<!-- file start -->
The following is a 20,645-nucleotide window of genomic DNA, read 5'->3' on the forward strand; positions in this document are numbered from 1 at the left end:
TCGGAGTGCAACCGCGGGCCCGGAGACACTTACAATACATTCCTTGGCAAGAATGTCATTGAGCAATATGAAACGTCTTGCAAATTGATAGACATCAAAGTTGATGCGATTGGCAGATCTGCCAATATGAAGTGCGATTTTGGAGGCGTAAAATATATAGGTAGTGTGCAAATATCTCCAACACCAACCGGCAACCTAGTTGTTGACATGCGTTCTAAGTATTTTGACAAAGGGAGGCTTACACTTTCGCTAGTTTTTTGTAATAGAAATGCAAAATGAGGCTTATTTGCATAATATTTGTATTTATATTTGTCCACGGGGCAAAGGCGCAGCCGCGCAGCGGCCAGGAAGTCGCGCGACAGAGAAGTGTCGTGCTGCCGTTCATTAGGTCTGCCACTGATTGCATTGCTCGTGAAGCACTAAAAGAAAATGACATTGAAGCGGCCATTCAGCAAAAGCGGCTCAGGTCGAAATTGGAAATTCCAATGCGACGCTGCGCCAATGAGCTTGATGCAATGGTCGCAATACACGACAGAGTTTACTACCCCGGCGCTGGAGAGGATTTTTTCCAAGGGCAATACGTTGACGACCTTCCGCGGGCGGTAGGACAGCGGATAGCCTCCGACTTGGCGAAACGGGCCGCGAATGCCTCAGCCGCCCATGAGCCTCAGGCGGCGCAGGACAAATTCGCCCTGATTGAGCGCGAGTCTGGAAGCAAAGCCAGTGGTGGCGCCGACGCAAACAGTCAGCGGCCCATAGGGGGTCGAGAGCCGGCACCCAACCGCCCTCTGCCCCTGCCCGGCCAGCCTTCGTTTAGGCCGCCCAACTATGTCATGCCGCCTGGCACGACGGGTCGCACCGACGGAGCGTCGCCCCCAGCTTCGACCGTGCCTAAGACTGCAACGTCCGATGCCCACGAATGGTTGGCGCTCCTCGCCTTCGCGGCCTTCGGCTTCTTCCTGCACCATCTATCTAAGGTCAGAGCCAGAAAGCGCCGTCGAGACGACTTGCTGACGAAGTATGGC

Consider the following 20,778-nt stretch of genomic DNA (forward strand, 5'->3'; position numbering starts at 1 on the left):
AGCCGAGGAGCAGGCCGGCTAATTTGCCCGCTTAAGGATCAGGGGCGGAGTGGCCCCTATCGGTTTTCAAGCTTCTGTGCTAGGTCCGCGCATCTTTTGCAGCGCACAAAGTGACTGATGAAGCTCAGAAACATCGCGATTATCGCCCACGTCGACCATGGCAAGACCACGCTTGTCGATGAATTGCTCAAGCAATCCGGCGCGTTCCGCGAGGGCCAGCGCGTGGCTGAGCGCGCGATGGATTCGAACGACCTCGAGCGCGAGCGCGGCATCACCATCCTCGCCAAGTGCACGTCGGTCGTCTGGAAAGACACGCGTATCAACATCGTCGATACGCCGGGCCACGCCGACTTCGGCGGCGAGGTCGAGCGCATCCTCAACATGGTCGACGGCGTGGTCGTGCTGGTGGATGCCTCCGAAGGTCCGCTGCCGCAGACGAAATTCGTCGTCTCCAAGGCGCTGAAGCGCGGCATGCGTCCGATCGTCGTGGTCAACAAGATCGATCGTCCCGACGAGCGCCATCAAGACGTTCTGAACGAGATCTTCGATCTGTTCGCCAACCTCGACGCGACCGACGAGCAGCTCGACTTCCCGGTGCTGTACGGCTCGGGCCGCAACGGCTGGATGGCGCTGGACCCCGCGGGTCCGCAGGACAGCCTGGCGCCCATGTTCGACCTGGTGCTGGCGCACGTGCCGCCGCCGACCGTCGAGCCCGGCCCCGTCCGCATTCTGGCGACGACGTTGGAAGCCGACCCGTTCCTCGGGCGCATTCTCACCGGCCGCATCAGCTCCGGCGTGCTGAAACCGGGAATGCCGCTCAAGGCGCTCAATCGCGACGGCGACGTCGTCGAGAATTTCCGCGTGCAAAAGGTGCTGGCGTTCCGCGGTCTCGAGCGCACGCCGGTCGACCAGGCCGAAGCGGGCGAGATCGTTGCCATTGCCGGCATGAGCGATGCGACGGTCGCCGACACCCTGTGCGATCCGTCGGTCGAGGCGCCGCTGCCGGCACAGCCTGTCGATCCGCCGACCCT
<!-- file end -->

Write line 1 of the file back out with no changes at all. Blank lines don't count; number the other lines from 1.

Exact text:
The following is a 20,645-nucleotide window of genomic DNA, read 5'->3' on the forward strand; positions in this document are numbered from 1 at the left end: